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Stockholm Sweden, Vasa Museum

The Vasa Museum is a must see when visiting Stockholm.  Located on a small island  a short distance from the center of town, it can be reached a variety of ways.  We chose the ferry from Slussen and headed over for opening at 8:30 to beat the crowds.  Since it was raining, this ended up being the perfect place to be as the rain stopped and the sky cleared as our visit ended.

The Vasa was a warship built to be the pride of the Swedish Navy boasting 64 bronze cannons.  It was built for a crew of 450 men of which 300 were soldiers as the ship was built in a time where enemy ships were captured by boarding versus canon warfare.  She was also very ornate, with hundreds of heavy wood carvings painted in bright colors.

The maiden voyage was 383 years ago today on August 10, 1628.  She did not have the glorious seagoing history she was built to experience.  Instead she was headed for a different fate because on that glorious day, as thousands watched her set sail in Stockholm harbor they soon watched in horror as it capsized.  And sank.  Yes sank after sailing 4,265 feet!  The ship suffered from instability issues of not enough draft and wide enough beam to support the heavy weight above the water line.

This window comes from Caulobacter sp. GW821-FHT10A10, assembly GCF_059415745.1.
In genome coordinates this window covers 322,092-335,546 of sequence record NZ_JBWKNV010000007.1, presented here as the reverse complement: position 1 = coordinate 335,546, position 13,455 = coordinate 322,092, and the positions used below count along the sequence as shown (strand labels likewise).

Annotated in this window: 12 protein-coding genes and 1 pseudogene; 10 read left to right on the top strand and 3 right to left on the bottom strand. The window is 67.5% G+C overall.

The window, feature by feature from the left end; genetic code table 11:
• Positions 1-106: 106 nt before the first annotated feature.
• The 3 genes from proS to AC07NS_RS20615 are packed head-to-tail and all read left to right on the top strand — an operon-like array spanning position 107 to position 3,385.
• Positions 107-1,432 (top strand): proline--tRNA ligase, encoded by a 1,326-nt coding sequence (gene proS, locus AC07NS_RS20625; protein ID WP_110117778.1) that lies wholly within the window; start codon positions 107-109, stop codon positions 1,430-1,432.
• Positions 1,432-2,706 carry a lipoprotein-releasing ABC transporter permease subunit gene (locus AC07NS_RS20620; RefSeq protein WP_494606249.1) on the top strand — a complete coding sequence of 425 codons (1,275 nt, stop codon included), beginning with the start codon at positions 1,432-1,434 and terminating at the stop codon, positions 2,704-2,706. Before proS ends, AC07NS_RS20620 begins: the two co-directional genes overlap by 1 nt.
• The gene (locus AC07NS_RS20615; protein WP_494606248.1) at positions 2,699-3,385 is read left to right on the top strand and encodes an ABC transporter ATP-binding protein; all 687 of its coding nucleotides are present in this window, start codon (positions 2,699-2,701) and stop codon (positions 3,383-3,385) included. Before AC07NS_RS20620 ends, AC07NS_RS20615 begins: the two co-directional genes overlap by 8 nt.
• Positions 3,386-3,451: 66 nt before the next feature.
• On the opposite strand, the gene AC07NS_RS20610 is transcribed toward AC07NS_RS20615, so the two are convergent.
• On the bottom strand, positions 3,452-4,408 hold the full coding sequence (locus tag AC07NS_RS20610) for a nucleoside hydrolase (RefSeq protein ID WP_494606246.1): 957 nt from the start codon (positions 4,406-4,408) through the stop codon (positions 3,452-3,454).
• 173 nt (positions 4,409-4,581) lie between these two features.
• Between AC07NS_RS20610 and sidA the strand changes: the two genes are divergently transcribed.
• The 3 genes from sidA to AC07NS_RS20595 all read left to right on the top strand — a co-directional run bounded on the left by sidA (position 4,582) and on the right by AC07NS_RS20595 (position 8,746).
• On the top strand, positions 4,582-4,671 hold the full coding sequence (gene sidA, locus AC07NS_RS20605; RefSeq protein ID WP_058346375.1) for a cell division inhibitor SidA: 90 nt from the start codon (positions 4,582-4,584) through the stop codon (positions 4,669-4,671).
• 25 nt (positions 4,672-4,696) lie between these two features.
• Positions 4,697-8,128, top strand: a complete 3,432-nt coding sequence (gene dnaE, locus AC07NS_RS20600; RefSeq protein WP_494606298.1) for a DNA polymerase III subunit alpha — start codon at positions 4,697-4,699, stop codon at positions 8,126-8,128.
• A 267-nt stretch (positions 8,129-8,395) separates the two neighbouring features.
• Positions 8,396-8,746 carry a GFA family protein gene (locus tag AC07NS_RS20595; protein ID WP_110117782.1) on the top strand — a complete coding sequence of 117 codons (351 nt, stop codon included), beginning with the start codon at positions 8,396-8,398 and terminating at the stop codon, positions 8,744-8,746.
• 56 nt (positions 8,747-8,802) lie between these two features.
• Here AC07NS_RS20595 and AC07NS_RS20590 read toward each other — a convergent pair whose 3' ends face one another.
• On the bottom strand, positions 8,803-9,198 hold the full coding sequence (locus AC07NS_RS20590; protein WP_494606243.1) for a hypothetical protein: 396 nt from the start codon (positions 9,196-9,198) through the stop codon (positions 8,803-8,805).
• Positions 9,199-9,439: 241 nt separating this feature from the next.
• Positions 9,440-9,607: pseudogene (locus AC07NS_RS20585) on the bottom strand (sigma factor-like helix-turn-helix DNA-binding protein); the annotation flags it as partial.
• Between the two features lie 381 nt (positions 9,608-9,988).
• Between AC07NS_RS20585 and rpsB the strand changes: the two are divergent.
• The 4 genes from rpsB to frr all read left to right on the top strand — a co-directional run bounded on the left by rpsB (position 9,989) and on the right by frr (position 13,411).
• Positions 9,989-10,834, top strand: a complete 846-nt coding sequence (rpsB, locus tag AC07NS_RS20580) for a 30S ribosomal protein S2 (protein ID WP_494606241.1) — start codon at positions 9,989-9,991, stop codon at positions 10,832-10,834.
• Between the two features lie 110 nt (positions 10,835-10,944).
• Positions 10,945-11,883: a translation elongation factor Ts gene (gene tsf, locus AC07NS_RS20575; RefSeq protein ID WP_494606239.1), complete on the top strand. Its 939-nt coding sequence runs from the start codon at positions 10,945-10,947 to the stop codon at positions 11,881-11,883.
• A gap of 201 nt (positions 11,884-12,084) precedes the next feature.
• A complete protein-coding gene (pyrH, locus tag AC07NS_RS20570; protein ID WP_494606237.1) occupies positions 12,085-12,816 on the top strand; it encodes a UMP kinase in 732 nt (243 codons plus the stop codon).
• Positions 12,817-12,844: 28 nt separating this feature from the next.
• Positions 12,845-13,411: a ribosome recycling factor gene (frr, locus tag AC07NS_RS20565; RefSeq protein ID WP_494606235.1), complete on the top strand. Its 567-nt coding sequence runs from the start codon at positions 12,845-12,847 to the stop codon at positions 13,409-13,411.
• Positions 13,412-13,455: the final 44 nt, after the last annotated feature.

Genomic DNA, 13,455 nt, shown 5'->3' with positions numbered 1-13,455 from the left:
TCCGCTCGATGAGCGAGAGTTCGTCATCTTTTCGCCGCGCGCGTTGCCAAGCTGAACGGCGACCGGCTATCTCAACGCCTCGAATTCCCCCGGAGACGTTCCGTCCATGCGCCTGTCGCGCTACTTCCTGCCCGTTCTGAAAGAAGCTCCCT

The ship was finally discovered again in 1956 and after five years it was raised from the sea floor.  The ship made her final sail to her current museum which was opened in 1990. 

Hundreds of sculptures on the ship reflect how King Gustav Adolf wanted the world to see Sweden and himself.  Above the stern of the vessel as it appears now.  Below  is what the stern would have looked like at the time the ship sailed.

The Vasa as historians believe she looked as she sailed on her inaugural journey.  An estimated thirty sailors lost their lives that day, several of which were finally recovered when the ship was raised.  The museum houses hundreds of artifacts and remains of several of those who perished.  This is a great museum and a must see as you journey back in time to that fateful day on August 10, 1628. 

More information on the Vasa Museum can be found here: http://www.vasamuseet.se/en/

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